Florida using 'overwhelming force' to fight flesh-eating screwworms

Endangered Key deer are facing an infestation of screwworms in Florida.

Story highlights

  • The USDA confirmed a local infestation of New World screwworm in Key deer
  • The fly can be fatal to animals; no cases have been reported in humans or livestock

(CNN)In recent months, Florida has faced both Zika virus and hurricanes. Now, the Sunshine State must defend itself against one more natural scourge: flesh-eating worms of unknown origin.

After the US Department of Agriculture confirmed a local infestation of New World screwworm in Key deer on September 30, state Commissioner of Agriculture Adam Putnam declared an agricultural state of emergency in Monroe County, the home of Key West.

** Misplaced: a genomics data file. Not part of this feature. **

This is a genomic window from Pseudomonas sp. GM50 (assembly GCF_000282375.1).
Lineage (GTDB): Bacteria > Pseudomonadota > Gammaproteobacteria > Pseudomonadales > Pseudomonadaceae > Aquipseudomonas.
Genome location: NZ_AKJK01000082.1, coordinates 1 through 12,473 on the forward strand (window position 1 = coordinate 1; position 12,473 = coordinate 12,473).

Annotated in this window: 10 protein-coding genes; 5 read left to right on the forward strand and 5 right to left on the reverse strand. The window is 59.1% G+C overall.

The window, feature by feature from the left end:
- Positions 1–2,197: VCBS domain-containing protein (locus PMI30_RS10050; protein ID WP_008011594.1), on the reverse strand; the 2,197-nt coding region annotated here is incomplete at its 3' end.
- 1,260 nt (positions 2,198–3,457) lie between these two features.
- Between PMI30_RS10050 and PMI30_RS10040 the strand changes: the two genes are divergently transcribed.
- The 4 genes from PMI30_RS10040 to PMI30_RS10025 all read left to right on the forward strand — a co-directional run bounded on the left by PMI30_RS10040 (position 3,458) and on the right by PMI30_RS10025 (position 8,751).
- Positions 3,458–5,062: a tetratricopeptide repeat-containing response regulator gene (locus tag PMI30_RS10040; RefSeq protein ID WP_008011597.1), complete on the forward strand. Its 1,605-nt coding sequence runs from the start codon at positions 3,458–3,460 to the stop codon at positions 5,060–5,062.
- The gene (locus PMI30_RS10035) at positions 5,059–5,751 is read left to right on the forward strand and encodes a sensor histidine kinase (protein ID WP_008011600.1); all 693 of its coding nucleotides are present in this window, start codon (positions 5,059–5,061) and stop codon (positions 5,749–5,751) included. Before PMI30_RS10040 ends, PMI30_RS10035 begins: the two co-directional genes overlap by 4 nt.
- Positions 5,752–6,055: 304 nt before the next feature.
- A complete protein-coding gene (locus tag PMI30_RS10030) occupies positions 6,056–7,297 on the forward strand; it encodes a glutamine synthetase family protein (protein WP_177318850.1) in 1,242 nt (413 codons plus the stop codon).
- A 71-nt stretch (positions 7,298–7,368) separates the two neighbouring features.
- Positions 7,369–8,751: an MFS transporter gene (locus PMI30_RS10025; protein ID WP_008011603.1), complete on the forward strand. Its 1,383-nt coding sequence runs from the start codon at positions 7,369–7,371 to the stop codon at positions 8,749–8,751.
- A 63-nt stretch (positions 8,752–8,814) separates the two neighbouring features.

Despite its name, the adult screwworm is actually a fly, and it typically lays its eggs in an open wound on an animal. Infected animals usually separate from their herd and, if left untreated, die in seven to 14 days from toxicity or secondary infections.
    No human or livestock cases have been reported, according to the Department of Agriculture and Consumer Services. The infestation is geographically limited to the Keys, specifically Big Pine Keys and No Name Keys.
    Along with the confirmed cases in the National Key Deer Refuge of Big Pine Keys, a few local pets and additional deer have showed signs of possible infestations over the past two months. Key deer, a subspecies of white-tailed deer, once ranged throughout the lower Keys. They are protected under the Endangered Species Act.